China and Russia have both been re-elected for another three-year term to the UN Human Rights council. China ran against five other nominations in the Asia-Pacific region and whilst votes for the country were significantly down from the previous election in 2016, Beijing maintained its seat. Russia ran unopposed for the seat in the Eastern European region.
In the past three years we have seen dramatic breaches of the UN Human Rights declaration from both countries.
The decision has been controversial for several reasons. In the case of China, the CCP’s drastic internment and treatment of the Uighur Muslims, a minority ethnic group who are from the north-western region of China, is now being taken to the International Criminal Court on charges of “Crimes against humanity” and “Genocide”. To examine is also China’s involvement in the passing of the highly controversial Hong Kong Extradition Bill that sparked several weeks of intense protesting in the country.
In regards to Russia the controversy has many reasons; the poisoning of opposition leader Alexi Navalny, the imprisonment, torturing and killing of the LGBTQ+ community in Chechnya, the persecution and forced submission of the country’s 170,000 Jehovah’s witnesses under the guise that Putin has said “they cannot be called Christian”, to name a few.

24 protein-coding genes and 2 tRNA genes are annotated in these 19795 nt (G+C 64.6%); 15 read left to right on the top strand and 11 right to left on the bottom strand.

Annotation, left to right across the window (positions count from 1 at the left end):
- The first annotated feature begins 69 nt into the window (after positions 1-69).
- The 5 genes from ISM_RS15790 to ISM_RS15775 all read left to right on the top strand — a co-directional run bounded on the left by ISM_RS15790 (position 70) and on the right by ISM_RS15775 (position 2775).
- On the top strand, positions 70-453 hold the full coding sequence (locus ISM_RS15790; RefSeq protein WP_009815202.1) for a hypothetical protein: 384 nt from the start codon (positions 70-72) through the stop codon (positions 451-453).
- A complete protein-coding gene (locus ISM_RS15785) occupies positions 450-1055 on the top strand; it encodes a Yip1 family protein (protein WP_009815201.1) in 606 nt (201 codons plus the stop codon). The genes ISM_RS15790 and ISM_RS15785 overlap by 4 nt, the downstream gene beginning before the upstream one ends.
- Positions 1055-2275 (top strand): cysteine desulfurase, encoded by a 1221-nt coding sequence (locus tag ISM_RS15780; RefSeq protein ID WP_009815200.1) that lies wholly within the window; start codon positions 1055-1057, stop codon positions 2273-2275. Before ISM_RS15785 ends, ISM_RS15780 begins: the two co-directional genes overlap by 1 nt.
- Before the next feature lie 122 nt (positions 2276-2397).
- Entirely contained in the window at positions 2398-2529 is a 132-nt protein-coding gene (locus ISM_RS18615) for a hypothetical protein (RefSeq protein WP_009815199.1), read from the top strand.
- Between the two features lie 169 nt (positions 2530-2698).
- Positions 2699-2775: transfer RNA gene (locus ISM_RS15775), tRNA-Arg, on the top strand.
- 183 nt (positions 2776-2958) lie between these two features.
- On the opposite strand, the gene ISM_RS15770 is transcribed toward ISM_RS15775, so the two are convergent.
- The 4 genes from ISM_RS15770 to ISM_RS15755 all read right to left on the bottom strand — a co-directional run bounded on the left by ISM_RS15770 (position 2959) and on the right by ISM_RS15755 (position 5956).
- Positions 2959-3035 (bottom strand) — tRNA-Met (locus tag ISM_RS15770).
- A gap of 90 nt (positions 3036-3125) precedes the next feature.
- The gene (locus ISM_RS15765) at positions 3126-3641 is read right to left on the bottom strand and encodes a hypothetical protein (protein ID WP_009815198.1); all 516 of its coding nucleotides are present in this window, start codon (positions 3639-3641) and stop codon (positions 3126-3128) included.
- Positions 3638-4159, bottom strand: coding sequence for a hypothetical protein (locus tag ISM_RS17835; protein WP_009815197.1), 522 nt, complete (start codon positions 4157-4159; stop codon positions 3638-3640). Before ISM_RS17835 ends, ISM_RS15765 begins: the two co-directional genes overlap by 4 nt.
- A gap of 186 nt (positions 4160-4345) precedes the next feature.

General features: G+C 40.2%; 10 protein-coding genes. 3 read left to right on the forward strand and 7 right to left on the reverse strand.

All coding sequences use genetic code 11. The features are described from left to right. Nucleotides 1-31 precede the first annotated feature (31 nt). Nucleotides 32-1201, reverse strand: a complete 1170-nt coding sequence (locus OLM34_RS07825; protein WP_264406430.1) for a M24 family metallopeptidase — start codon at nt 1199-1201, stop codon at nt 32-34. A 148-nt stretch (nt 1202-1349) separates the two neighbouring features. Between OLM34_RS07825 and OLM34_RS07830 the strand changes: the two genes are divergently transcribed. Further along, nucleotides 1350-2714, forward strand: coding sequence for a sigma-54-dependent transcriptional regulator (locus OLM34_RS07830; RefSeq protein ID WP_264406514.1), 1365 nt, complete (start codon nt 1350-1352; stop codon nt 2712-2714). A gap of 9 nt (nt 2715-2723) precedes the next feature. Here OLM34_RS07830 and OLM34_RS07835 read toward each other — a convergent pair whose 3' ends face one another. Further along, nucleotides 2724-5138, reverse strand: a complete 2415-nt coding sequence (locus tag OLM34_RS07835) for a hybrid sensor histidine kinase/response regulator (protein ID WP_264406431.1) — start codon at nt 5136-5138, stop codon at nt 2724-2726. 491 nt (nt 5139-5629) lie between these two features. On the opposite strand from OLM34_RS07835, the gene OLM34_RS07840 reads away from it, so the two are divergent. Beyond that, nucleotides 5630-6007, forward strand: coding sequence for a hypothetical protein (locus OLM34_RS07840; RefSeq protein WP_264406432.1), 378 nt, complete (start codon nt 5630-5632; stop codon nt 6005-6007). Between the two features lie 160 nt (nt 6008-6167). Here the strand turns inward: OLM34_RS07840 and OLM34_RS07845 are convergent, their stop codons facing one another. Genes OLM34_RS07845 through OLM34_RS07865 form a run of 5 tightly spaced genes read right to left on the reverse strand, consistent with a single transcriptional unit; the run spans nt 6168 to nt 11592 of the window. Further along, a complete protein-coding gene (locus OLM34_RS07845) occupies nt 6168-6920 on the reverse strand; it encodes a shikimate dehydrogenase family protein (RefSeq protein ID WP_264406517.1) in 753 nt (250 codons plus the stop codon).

The international responses to reinstatement of China and Russian’s seats have been mixed. Lisa Nandy, the UK shadow foreign secretary, called on Dominic Raab to publicly confirm the UK had no intention of voting for China, however he refused to do so due to the practice of anonymity. Mike Pompeo, the US secretary of state, said the re-election of the countries further supported the US’s decision to withdraw from the council on the grounds of the “election” process.